This “80/5” claim is popular and persistent. Senator Claire McCaskill tweeted about it last year. Recently Consumer Safety and the Reporter Newspapers repeated it. And news organizations like The Guardian, Business Insider, CNN and ABC News have all reported the “80/5” claim as fact at various times. 

The truth is that Americans consumed only about 30% of the world’s opioid medication in 2015. And the U.S. has about 4.4% of the world’s population.  That's still a lot, but nowhere near "80/5."

So where does the claim that the U.S. consumes 80% of the world’s opioids come from? It took a little digging to find out.

In 2014, Nora Volkow, MD, director of the National Institute on Drug Abuse, submitted the following testimony to the U.S. Senate Caucus on International Narcotics Control:


"The number of prescriptions for opioids (like hydrocodone and oxycodone products) have escalated from around 76 million in 1991 to nearly 207 million in 2013, with the United States their biggest consumer globally, accounting for almost 100 percent of the world total for hydrocodone (e.g., Vicodin) and 81 percent for oxycodone."

A footnote reveals where Volkow got that information. It came from a 2008 report from the International Narcotics Control Board, which states:

“In 2008 the United States accounted for over 99 per cent of the global consumption of hydrocodone and 83 per cent of the global consumption of oxycodone.”

This ultimately seems to be the origin of the “80 percent” part of the claim. At one time, the U.S. was responsible for over 80% of the world’s consumption of one particular type of opioid medication: oxycodone.

But the numbers vary significantly for each type of opioid. According to the Global Commission on Drugs, the U.S. consumed 57.3% of the world’s morphine in 2013. And Statista reports that in 2015 the U.S. consumed 29.3% of the world’s supply of prescription fentanyl, followed closely by Germany at 23.7 percent.

The U.S. at one time did consume 99% of the world’s supply of hydrocodone. But as a Pain Medicine article by Mark Rose explains, that is because “other countries with adequate opioid access prefer dihydrocodeine or low-dose morphine to hydrocodone for moderate to moderately severe pain.”

Hydrocodone prescriptions have actually plummeted in the U.S. since 2014, when it was rescheduled by the DEA as a Schedule II controlled substance.

So what are the real numbers for opioid consumption?

As Politifact notes while debunking McKaskill’s “80/5” claim, “while the United States is clearly the largest consumer of opioids, it, at most, accounts for roughly 30 percent of global consumption.”

At present, however, there are opioid shortages in some hospitals and hospices. The Philadelphia Inquirer recently reported that morphine, hydromorphone (Dilaudid), and fentanyl — staples of pain control and sedation in hospital settings — are in short supply.

“The shortage of hydromorphone is beyond acute,” Beverly Philip, vice president of scientific affairs for the American Society of Anesthesiologists, told the Inquirer.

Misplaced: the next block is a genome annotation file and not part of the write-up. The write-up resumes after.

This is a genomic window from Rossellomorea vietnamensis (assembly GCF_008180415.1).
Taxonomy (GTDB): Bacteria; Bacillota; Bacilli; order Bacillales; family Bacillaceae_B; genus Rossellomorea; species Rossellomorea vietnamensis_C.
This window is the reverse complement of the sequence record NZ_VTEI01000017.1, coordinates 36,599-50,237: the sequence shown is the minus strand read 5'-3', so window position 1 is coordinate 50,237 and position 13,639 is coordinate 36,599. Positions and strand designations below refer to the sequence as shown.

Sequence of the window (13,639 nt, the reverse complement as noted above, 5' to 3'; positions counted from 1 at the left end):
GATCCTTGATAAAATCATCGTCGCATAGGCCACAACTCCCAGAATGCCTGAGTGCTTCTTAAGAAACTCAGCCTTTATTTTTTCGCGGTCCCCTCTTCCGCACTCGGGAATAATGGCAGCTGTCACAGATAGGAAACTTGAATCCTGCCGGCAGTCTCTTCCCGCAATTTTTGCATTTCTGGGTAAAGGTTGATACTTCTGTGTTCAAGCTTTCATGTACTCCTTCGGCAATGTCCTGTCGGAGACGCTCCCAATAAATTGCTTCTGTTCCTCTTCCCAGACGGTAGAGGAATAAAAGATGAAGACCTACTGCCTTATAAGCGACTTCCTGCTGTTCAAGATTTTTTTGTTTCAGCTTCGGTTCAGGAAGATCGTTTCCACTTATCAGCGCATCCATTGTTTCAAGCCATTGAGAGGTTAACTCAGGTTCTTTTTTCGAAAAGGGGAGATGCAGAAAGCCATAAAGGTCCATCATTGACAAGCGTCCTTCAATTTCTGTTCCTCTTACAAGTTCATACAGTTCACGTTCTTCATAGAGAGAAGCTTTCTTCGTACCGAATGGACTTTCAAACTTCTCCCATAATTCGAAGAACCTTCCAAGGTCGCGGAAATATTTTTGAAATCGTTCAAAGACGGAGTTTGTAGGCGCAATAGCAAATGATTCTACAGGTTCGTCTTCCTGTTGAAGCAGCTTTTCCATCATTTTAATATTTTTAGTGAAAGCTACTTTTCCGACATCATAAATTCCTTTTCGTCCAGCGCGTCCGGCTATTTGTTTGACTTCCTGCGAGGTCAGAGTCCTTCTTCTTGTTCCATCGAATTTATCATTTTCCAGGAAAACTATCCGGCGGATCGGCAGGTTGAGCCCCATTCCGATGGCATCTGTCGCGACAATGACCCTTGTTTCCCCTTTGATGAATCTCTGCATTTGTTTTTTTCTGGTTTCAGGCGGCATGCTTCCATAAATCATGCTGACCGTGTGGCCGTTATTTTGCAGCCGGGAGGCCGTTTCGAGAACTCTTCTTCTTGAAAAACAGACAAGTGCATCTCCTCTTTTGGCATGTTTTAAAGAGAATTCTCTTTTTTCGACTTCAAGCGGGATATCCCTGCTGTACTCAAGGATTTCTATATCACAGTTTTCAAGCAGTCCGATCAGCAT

The shortage is due, in part, because the DEA has lowered annual production quotas for fentanyl, hydromorphone, and morphine over the last two years by 35 to 46 percent.

This demonstrates the risk of persistent false claims. As Sally Patel, MD, wrote in an excellent Politico piece about the opioid crisis: “We need to make good use of what we know about the role that prescription opioids plays in the larger crisis.”

Otherwise we’ll find ourselves awash in a false narrative while enduring very real pain.

Roger Chriss.jpg

Roger Chriss lives with Ehlers Danlos syndrome and is a proud member of the Ehlers-Danlos Society. Roger is a technical consultant in Washington state, where he specializes in mathematics and research.

The information in this column should not be considered as professional medical advice, diagnosis or treatment. It is for informational purposes only and represents the author’s opinions alone. It does not inherently express or reflect the views, opinions and/or positions of Pain News Network.

Survey Finds Media Bias in Coverage of Opioid Crisis

By Pat Anson, Editor

Nearly two-thirds of health journalists believe the treatment of chronic pain is a major cause of the opioid epidemic, according to a new study that suggests many reporters are biased or ignorant about the true nature of the overdose crisis.

“The CNN Effect: The Mediaization of Pain Policy” was released by the PAINS Project, a coalition of patient advocates and pain management experts that seeks to make chronic pain a public health priority. “The CNN Effect” is a term first used in the 1990’s to describe the impact of 24-hour cable news on public policy.

“One of PAINS’ foundational working assumptions is that the media shapes public perception, public perception translates into votes, and votes equal public policy,” the PAINS report explains. “This theory can also be applied to public health policy related to both chronic pain and the opioid crisis.”

To test that theory, PAINS worked with Mugur Geana, PhD, a professor at the William Allen White School of Journalism at Kansas University, in a survey of over 1,000 health journalists who cover chronic pain or the opioid crisis.